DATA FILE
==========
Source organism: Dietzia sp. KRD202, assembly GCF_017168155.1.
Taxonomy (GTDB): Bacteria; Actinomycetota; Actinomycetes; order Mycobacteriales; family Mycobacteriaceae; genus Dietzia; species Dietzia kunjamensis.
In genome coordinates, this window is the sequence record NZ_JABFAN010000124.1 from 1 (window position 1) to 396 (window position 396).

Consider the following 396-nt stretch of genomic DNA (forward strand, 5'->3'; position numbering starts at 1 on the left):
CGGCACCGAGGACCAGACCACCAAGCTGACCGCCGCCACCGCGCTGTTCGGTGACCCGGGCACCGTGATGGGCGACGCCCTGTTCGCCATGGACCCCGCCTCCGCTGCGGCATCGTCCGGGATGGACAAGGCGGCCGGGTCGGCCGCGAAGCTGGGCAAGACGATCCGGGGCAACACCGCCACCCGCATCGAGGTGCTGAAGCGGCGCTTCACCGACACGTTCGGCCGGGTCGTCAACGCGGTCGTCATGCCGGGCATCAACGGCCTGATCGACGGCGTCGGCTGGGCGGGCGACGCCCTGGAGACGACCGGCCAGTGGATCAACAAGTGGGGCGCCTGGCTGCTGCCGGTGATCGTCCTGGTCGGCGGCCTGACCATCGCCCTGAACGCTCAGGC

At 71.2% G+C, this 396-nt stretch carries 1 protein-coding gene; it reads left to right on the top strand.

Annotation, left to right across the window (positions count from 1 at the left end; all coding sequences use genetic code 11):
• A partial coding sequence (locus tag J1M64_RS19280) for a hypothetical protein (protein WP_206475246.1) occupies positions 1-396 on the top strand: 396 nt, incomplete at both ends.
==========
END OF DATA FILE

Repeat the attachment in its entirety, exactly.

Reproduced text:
Source organism: Dietzia sp. KRD202, assembly GCF_017168155.1.
Taxonomy (GTDB): Bacteria; Actinomycetota; Actinomycetes; order Mycobacteriales; family Mycobacteriaceae; genus Dietzia; species Dietzia kunjamensis.
In genome coordinates, this window is the sequence record NZ_JABFAN010000124.1 from 1 (window position 1) to 396 (window position 396).

Consider the following 396-nt stretch of genomic DNA (forward strand, 5'->3'; position numbering starts at 1 on the left):
CGGCACCGAGGACCAGACCACCAAGCTGACCGCCGCCACCGCGCTGTTCGGTGACCCGGGCACCGTGATGGGCGACGCCCTGTTCGCCATGGACCCCGCCTCCGCTGCGGCATCGTCCGGGATGGACAAGGCGGCCGGGTCGGCCGCGAAGCTGGGCAAGACGATCCGGGGCAACACCGCCACCCGCATCGAGGTGCTGAAGCGGCGCTTCACCGACACGTTCGGCCGGGTCGTCAACGCGGTCGTCATGCCGGGCATCAACGGCCTGATCGACGGCGTCGGCTGGGCGGGCGACGCCCTGGAGACGACCGGCCAGTGGATCAACAAGTGGGGCGCCTGGCTGCTGCCGGTGATCGTCCTGGTCGGCGGCCTGACCATCGCCCTGAACGCTCAGGC

At 71.2% G+C, this 396-nt stretch carries 1 protein-coding gene; it reads left to right on the top strand.

Annotation, left to right across the window (positions count from 1 at the left end; all coding sequences use genetic code 11):
• A partial coding sequence (locus tag J1M64_RS19280) for a hypothetical protein (protein WP_206475246.1) occupies positions 1-396 on the top strand: 396 nt, incomplete at both ends.